|Review: Arawn - Welsh Black Metal|
|Welsh Black Metal|
Year released: 2007
Genre: Black Metal
Review online: September 30, 2008
Reviewed by: Lars Christiansen
for:Welsh Black Metal
Rated 4/5 (80%) (3 Votes)
Arawn is the solo project of Welsh multi-instrumentalist Bleiddwn-y-nos (Bleiddwn being a Welsh folkloric character, roughly translating to 'wolf man', which when coupled with the 'y-nos' part, it roughly equates to 'wolf man of the night'). Yeah, I'm not in any way multi-lingual, so have my girlfriend to thank for that as she's part Welsh! Anyhow, I digress. Despite having one the most polite and impressive bio-sheets to come alongside a self released demo, I didn't let the amiable words fool me into a false sense of security, as I was soon to discover that the music here is blacker than a starless night in winter, and twice as cold.
Arawn play a melancholic, brooding style of folky Black Metal which takes its lyrical inspiration from Welsh folklore (indeed, the band name itself comes from the name of the lord of the underworld in Welsh mythology). Straight off the bat, the first thing I notice is that the music and production quality are above standard demo levels — with the grandiose, medieval sounding introduction building slowly into the opening riffs which flow forth, weeping their tales of sorrow and anguish behind a throaty wraith-like vocal performance. Bleiddwn-y-nos certainly isn't afraid to use synthesizers to great effect either, managing to come up with some fresh ideas alongside the claustrophobic guitars and airtight production, creating some really eerie atmospheres, even giving the occasional nods toward the 70's-influenced style of latter day Sigh. The mid-to-slow paced riffs rise and fall like the Welsh valleys, floating like a cold mist from your speakers similar to the way Gehenna's earliest releases used to — no mean feat for a band so early in its career.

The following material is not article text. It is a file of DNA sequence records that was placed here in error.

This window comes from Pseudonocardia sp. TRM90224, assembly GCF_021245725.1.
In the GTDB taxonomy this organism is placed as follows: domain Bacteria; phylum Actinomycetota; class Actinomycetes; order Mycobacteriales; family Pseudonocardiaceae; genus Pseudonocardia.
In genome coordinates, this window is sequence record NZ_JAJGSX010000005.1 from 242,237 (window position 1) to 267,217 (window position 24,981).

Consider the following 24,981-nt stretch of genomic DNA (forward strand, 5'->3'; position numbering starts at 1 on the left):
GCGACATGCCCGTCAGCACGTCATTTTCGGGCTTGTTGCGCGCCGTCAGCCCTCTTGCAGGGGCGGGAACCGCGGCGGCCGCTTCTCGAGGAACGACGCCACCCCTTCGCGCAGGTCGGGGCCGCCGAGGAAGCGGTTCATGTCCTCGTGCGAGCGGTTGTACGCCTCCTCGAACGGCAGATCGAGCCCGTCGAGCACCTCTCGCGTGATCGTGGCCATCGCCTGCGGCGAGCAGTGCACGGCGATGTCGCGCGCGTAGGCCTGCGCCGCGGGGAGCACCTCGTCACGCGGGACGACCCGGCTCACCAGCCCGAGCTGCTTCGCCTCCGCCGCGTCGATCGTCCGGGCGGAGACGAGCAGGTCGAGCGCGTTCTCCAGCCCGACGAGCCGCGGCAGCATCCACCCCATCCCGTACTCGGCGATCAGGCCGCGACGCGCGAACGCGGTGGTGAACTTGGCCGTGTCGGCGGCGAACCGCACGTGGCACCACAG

As well as Sigh, there's quite a few more influences I can hear in Arawn's music (the occasional vocal line that reminds of Akhenaten of Judas Iscariot, and the odd snippet of the strong pagan spirit heard in later Graveland releases) but none of which are worn too tellingly to sound like a rip off clone band, therefore giving the music quite a unique quality of it's own — something of a anomaly in this day and age of plentiful 4-tracks and MySpace. For one, I know I'll certainly be interested to see how Arawn's future pans out.
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|Review: Welsh Black Metal (reviewed by The Lord of Hate)|
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